Recently, a friend of mine linked to the article Is the Church Full of Hypocrites? by R.C. Sproul. The article talks about how there's a common perception outside the church that the church is full of hypocrites, and comes to the conclusion that much of this is a misunderstanding—that people see Christians sinning (because we aren't perfect) and assume that they are hypocrites, when that's not necessarily the case. We sin (hypocrisy being one of these sins), but we aren't necessarily a bunch of hypocrites.
I understand where he's going here, and I agree with his point…to an extent.
I've been reading the book UnChristian off and on lately. The book looks at a large body of research about how people outside the church view Christians, which is often unfavorable. It explores whether or not these are good things (just because “unchristians” view us unfavorably in some area doesn't necessarily mean that we are doing something wrong), and the areas in which these are bad things (whether based on fact or fiction).
The most common complaint raised by outsiders is that of hypocrisy. With such a widespread perception, we can't just immediately brush it off as being based on fiction. There has to be something we are doing that is giving people this idea.
There is one thing that has stuck out to me so far in the book.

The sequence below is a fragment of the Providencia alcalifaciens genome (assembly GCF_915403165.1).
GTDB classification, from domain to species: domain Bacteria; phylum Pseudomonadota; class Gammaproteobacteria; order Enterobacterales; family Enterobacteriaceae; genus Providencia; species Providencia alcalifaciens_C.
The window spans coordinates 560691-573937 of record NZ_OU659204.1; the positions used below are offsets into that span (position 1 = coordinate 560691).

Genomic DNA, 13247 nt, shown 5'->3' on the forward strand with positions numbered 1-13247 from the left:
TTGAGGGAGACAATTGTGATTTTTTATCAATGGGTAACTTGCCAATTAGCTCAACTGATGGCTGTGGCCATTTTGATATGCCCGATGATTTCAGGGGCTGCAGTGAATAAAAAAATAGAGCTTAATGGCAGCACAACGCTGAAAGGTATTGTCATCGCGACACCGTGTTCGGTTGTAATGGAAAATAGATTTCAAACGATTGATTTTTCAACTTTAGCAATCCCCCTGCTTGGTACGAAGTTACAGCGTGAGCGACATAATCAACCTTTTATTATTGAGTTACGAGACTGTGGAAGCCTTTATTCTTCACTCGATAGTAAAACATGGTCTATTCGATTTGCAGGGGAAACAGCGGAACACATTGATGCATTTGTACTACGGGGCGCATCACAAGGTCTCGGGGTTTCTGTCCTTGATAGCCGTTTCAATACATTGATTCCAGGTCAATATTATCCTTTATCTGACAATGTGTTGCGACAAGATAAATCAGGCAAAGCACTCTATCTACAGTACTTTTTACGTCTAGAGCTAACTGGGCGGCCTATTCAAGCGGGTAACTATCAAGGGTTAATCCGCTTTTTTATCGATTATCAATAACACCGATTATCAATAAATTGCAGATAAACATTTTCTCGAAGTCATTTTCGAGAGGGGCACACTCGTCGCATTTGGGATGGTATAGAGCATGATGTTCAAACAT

While we tell ourselves that we practice what we preach (and we very well may, at least to a large degree), we tend to have one major flaw: we act towards outsiders as if their behavior is what needs to change for God to be happy with them.
Here's a quote from the book along these lines:
The only way this will be addressed is if Christians themselves get a grip on what it means to follow Christ, and then convey that authentically to the world. What is behind many—not all, but many—charges and accusations against the character and integrity of Christians is the demand for perfection in the life of anyone who claims to be a Christian and urges others to consider Christianity as well. This is not, of course, the true meaning of a hypocrite, but even more to the point, it is not an accurate understanding of what it means to enter into the Christian life.
Yet the world holds us to it, because we hold ourselves—and others—to it. We fall prey to the charge of hypocrisy because we have reduced spirituality to a list of moral benchmarks coupled with a good dose of judgmentalism.
I cannot overstate how completely antithetical to the gospel this is. This is the attitude that the Pharisees had, and which Christ condemned them for. When people come into our midst who don't meet what we consider to be minimum standards of behavior, they are often shunned or treated poorly in other ways.
This is hypocrisy. A true understanding of the gospel will look at people and realize that there is nothing in us that is any better than anything in them, but we look down our noses at them. We may be mostly practicing what we preach in our personal behavior, but we are being hypocrites in how we expect others to relate to the gospel.